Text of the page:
Lean is hope, but not in the sense of ‘I hope things get better.’ That’s hope as powerlessness. Lean is powerful.

I got thinking about this after writing my post The Road to Lean, Part 2: Improvement Cultures. Different improvement approaches create different business cultures and these cultures accept change more or less.

Without hope, it’s hard to accept change. Cultures of frustration, stagnation and anxiety are short on hope. They’re actually long on powerlessness to varying degrees.

A Step Towards Perfection Every Day

Lean creates hope because it’s continuous improvement. It’s a process of working together every day to make things better. It’s energizing to know that although things aren’t perfect today, you took a step towards perfection yesterday and you’re going to take another one (maybe two!) today.

Every day is a chance to make things better. Even better, every day is a chance for you, the individual employee actually doing the work, to make things better. Lean engages people in improvement.

How many of your employees have just given up; checked out from your organization? They show up physically, maybe mentally, but definitely not emotionally. They do the work and follow your company’s processes (no matter how convoluted and inane). But, they’ve stopped caring because all the times they’ve made suggestions and put themselves out there hasn’t made a difference.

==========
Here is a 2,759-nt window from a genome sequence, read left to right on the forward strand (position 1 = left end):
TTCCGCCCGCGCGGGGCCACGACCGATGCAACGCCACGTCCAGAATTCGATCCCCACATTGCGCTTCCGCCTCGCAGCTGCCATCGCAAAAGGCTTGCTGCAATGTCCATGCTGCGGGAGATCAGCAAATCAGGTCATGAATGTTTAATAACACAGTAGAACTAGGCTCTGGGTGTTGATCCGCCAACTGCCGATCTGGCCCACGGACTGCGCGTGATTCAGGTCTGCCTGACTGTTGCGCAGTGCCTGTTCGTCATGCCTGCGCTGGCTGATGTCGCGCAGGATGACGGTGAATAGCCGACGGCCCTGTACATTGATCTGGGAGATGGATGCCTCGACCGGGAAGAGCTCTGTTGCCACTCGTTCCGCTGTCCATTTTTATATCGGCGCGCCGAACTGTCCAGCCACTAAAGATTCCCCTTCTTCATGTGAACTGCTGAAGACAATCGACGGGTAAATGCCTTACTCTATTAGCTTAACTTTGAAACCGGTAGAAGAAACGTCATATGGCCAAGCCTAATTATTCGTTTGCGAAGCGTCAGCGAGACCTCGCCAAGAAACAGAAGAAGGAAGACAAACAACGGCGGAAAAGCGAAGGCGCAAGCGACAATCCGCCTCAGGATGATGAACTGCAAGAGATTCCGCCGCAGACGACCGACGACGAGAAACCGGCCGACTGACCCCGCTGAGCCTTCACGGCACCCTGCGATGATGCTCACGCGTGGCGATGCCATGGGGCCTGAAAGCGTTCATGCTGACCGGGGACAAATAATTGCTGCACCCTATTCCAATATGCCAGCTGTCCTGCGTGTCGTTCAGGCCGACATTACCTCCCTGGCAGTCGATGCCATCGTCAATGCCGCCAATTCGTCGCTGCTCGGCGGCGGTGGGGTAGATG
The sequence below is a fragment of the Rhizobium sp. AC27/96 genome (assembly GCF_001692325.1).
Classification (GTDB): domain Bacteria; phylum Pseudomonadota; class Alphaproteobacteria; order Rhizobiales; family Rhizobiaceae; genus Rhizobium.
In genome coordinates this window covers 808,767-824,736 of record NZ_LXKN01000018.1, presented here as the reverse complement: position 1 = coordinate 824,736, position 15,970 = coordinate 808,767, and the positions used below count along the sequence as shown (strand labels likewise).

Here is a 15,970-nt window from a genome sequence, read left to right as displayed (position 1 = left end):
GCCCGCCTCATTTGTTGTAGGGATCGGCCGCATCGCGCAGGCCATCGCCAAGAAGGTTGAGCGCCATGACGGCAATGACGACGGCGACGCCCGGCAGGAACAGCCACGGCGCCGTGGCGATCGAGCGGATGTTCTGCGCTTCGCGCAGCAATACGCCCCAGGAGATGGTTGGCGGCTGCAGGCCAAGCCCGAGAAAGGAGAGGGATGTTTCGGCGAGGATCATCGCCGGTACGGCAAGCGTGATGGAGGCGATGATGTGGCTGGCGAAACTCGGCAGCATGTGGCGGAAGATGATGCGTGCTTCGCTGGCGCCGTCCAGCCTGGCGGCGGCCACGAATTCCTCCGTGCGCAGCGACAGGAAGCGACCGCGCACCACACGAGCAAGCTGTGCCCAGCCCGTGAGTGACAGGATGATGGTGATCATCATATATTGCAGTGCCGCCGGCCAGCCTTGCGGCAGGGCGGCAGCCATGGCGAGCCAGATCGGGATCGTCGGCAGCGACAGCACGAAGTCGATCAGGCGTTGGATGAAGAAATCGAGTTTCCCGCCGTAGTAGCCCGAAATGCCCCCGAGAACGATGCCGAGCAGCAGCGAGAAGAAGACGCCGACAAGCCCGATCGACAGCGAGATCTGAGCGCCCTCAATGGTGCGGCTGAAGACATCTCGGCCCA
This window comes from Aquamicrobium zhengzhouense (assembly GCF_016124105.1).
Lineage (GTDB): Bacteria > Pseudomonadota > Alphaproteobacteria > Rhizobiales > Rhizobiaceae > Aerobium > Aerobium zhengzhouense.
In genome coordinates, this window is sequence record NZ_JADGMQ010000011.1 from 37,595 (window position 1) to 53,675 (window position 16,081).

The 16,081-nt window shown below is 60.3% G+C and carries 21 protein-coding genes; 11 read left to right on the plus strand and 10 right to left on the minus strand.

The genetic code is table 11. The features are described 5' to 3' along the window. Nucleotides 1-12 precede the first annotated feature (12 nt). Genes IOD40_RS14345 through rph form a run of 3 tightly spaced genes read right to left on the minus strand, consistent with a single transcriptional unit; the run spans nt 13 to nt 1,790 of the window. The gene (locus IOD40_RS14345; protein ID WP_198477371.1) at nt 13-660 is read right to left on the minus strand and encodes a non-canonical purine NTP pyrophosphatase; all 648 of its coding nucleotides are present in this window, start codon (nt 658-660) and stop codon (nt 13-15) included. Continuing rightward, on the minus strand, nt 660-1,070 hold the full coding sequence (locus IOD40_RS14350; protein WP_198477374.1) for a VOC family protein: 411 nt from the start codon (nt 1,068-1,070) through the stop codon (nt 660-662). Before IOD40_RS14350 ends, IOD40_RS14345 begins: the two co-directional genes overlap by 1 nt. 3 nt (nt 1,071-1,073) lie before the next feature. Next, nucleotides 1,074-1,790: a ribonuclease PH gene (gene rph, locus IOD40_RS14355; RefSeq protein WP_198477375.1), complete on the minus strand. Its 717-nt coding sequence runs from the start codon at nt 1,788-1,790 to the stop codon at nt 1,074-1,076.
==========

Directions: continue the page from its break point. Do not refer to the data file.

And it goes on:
In fact, they may have gotten punished for it; been branded as ‘not a team player’, ’difficult to work with’ or ‘a complainer.’ Worse, they may have received a poor performance review for their efforts.

Dude, We Suck!

Once, I complained to a store associate about something and he responded by shaking his head and saying “Dude, we suck.” I am NOT making this up.

Clearly, he was powerless and without hope. His only response was to commiserate with me, his customer, about the company’s poor performance. If the store manager heard him I imagine he’d have gotten a stern warning if not written up or fired.

Lean gives employees like this a way to channel frustration and complaints into something positive. See something wrong? Fix it!

Lean is Structured, Logical and Reliable

Lean creates hope because the improvement process is structured, logical and reliable. It routinely delivers results; in some cases, amazing results. When a problem crops up, people don’t gnash their teeth and wail “What should we do now?” There are steps to follow, namely the Plan-Do-Study-Act cycle.

Write a good problem statement. Walk the gemba. Get to the root cause by asking ‘Why?’ 5 times. Mistake-proof the process so it can’t happen again. Follow up and make sure the solution is effective.

Where is your organization on the ‘Hope’ meter? Do people feel powerless or powerful? What behaviors do people exhibit and what do they say that let you know?

If ‘low hope’ is a chronic symptom in your organization, Lean could be an answer.

Let’s Ride!

Todd Hudson, Head Maverick